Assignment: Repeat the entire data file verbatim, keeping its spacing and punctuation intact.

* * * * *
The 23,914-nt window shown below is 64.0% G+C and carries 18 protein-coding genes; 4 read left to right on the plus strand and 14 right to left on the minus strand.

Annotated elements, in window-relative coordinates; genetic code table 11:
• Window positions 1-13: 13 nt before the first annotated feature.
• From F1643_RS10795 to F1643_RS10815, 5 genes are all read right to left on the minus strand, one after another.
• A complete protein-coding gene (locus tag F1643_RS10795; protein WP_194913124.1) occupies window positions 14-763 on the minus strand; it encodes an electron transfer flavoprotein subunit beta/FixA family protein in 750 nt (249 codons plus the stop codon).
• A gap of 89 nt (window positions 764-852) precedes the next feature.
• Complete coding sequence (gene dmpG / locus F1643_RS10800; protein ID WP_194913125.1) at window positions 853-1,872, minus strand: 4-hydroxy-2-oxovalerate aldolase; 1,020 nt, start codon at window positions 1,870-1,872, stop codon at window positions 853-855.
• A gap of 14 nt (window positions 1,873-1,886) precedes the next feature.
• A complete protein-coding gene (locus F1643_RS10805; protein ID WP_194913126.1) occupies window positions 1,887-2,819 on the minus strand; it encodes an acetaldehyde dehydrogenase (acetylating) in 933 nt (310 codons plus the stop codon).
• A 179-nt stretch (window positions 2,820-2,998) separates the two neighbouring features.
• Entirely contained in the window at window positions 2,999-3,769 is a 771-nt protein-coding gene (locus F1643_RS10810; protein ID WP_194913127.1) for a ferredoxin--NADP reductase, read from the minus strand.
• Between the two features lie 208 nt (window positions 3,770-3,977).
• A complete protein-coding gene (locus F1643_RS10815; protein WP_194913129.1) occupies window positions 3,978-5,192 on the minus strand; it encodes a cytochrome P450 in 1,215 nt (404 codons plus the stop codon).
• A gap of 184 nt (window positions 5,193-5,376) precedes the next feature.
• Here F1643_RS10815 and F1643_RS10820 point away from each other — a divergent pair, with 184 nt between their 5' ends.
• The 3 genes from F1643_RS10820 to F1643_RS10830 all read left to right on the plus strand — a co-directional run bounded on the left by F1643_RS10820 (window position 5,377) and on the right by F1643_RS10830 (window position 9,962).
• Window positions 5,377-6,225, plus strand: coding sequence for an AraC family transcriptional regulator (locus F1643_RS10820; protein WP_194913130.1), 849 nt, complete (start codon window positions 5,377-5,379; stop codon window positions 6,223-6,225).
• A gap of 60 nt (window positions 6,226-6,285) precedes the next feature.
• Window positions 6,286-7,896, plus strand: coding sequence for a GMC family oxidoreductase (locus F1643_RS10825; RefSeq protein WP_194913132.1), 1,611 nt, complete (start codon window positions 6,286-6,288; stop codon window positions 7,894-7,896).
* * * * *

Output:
The 23,914-nt window shown below is 64.0% G+C and carries 18 protein-coding genes; 4 read left to right on the plus strand and 14 right to left on the minus strand.

Annotated elements, in window-relative coordinates; genetic code table 11:
• Window positions 1-13: 13 nt before the first annotated feature.
• From F1643_RS10795 to F1643_RS10815, 5 genes are all read right to left on the minus strand, one after another.
• A complete protein-coding gene (locus tag F1643_RS10795; protein WP_194913124.1) occupies window positions 14-763 on the minus strand; it encodes an electron transfer flavoprotein subunit beta/FixA family protein in 750 nt (249 codons plus the stop codon).
• A gap of 89 nt (window positions 764-852) precedes the next feature.
• Complete coding sequence (gene dmpG / locus F1643_RS10800; protein ID WP_194913125.1) at window positions 853-1,872, minus strand: 4-hydroxy-2-oxovalerate aldolase; 1,020 nt, start codon at window positions 1,870-1,872, stop codon at window positions 853-855.
• A gap of 14 nt (window positions 1,873-1,886) precedes the next feature.
• A complete protein-coding gene (locus F1643_RS10805; protein ID WP_194913126.1) occupies window positions 1,887-2,819 on the minus strand; it encodes an acetaldehyde dehydrogenase (acetylating) in 933 nt (310 codons plus the stop codon).
• A 179-nt stretch (window positions 2,820-2,998) separates the two neighbouring features.
• Entirely contained in the window at window positions 2,999-3,769 is a 771-nt protein-coding gene (locus F1643_RS10810; protein ID WP_194913127.1) for a ferredoxin--NADP reductase, read from the minus strand.
• Between the two features lie 208 nt (window positions 3,770-3,977).
• A complete protein-coding gene (locus F1643_RS10815; protein WP_194913129.1) occupies window positions 3,978-5,192 on the minus strand; it encodes a cytochrome P450 in 1,215 nt (404 codons plus the stop codon).
• A gap of 184 nt (window positions 5,193-5,376) precedes the next feature.
• Here F1643_RS10815 and F1643_RS10820 point away from each other — a divergent pair, with 184 nt between their 5' ends.
• The 3 genes from F1643_RS10820 to F1643_RS10830 all read left to right on the plus strand — a co-directional run bounded on the left by F1643_RS10820 (window position 5,377) and on the right by F1643_RS10830 (window position 9,962).
• Window positions 5,377-6,225, plus strand: coding sequence for an AraC family transcriptional regulator (locus F1643_RS10820; protein WP_194913130.1), 849 nt, complete (start codon window positions 5,377-5,379; stop codon window positions 6,223-6,225).
• A gap of 60 nt (window positions 6,226-6,285) precedes the next feature.
• Window positions 6,286-7,896, plus strand: coding sequence for a GMC family oxidoreductase (locus F1643_RS10825; RefSeq protein WP_194913132.1), 1,611 nt, complete (start codon window positions 6,286-6,288; stop codon window positions 7,894-7,896).